Saturday, 21 February 2009

Ganley Committee Video


People Korps has flagged up a video on Ganley/Libertas' appearance before the Sub-Committee for Ireland's Future in Europe. It's very long, at almost 3 hours.

In it, Ganley emphasises that the EU needs to be more democratic and citizens need to have a bigger stake in it. A position which I support.

However, he was reluctant to spell out what he would like to see changed, insisting that he didn't have a mandate, despite the fact that it was a Committee that was looking for suggestions on how to proceed. He did eventually, when asked as a private citizen, say that more elected EU posts would be part of the solution. Ok so far.

But the Lisbon arguments didn't add up when compared with his European vision. The ECJ is too strong and too activist, but an EU constitution should be only about 25 pages along (and 15 pages would be "even better"). Subsidiarity is also very important. Yet reducing a complex set of inter-institutional and state relationships on competency and powers that needs to be understood in 23 different languages to 25 pages is an invitation for litigation, misunderstanding and judicial activism.

Subsidiarity is strengthened in the Lisbon treaty, giving national Parliaments more scrutiny of EU legislation and of the appropriateness of exercising power/legislating at the European level. The competence areas of the EU are more clearly defined. On top of this there is the increase in EP power and control over EU legislation.

Ganley insisted that his assertion that those who say that there's no political will to come up with a new treaty should step aside wasn't intended for elected national leaders, yet these are the people who negotiate and set out new treaties and treaty changes, and it is their political will which sets the pace of EU reform, which has been extremely slow (the lack of courage for a big leap forward in the democratization of the EU is reflected in the piecemeal approach in the frequent treaties since the early 1990s). There is nobody else this could refer to except the national leaders.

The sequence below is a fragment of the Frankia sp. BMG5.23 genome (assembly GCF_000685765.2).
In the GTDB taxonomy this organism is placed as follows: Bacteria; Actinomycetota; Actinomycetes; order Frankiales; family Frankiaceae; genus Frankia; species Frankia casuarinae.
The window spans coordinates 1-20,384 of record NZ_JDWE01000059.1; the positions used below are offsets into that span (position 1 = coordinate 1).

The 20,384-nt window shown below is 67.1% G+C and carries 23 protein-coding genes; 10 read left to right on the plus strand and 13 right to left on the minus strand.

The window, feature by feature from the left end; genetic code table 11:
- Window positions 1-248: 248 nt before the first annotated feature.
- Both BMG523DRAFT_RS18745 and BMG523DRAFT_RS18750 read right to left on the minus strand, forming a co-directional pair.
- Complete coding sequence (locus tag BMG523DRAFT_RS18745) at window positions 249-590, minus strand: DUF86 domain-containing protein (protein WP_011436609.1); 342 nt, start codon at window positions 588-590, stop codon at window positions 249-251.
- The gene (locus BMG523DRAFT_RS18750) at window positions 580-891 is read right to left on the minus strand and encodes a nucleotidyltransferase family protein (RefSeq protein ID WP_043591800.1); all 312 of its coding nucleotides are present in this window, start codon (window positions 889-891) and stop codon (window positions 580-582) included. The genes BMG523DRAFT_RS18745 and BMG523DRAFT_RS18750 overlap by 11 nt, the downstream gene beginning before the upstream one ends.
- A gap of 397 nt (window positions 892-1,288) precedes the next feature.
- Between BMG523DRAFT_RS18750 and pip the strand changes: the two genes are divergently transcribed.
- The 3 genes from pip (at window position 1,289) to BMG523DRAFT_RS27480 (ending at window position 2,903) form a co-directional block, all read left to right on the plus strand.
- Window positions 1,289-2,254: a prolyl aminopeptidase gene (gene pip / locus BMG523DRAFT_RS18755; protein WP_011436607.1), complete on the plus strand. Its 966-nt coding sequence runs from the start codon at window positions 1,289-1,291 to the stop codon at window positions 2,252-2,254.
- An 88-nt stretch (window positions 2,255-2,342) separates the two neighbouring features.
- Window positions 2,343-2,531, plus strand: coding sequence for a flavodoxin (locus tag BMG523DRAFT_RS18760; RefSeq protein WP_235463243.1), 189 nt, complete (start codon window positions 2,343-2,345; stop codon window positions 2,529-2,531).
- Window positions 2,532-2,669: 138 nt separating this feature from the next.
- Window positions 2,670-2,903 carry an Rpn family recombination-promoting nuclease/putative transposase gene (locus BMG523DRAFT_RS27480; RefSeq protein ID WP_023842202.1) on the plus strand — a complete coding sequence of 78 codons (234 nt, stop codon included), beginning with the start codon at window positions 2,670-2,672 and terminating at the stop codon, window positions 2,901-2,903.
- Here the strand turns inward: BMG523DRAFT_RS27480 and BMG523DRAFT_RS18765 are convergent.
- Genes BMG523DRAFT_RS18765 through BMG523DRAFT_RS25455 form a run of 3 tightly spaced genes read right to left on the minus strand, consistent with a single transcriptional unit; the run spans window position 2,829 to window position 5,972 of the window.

Some of Ganley's statements seem federalist (indeed some of his past writings seem to be federalist too), but in the absence of any clear policy, and in the presence of so many far-right, ultra-conservative and arch-Eurosceptic Libertas members/supporters, it is impossible to take Libertas seriously as a pro-Europe democratic reform party. Even if Ganley is a democratic reformer as he claims, it takes one than one member of a party, even if he leads it, to work successfully to that end. Or does he plan to unilaterally set the party's manifesto?

3 comments:

  1. Surely the long-term solution of the language problem, in the European Parliament, must be a non-national language!

    This is why I would plea for the Esperanto solution.

    If you have time please check the global language, Esperanto website on http://www.lernu.net

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  2. If there is a language problem, it's a problem of people not connecting with the EP as a whole because of the language barrier, though I would say that this is the least of the EP's legitimacy issues. Having a common language which few ordinary people speak would not bring the EP closer to the EP or the EU as a whole, and whatever communication difficulties there are between the MEPs are solved by the translators.

    Europe is supposed to be unity in diversity, so it would be a bad move to try and harmonize language.

    And in the future could you post something a bit more relevant to the article? It's about Libertas and its politics, not the language and legitimacy of the EP.

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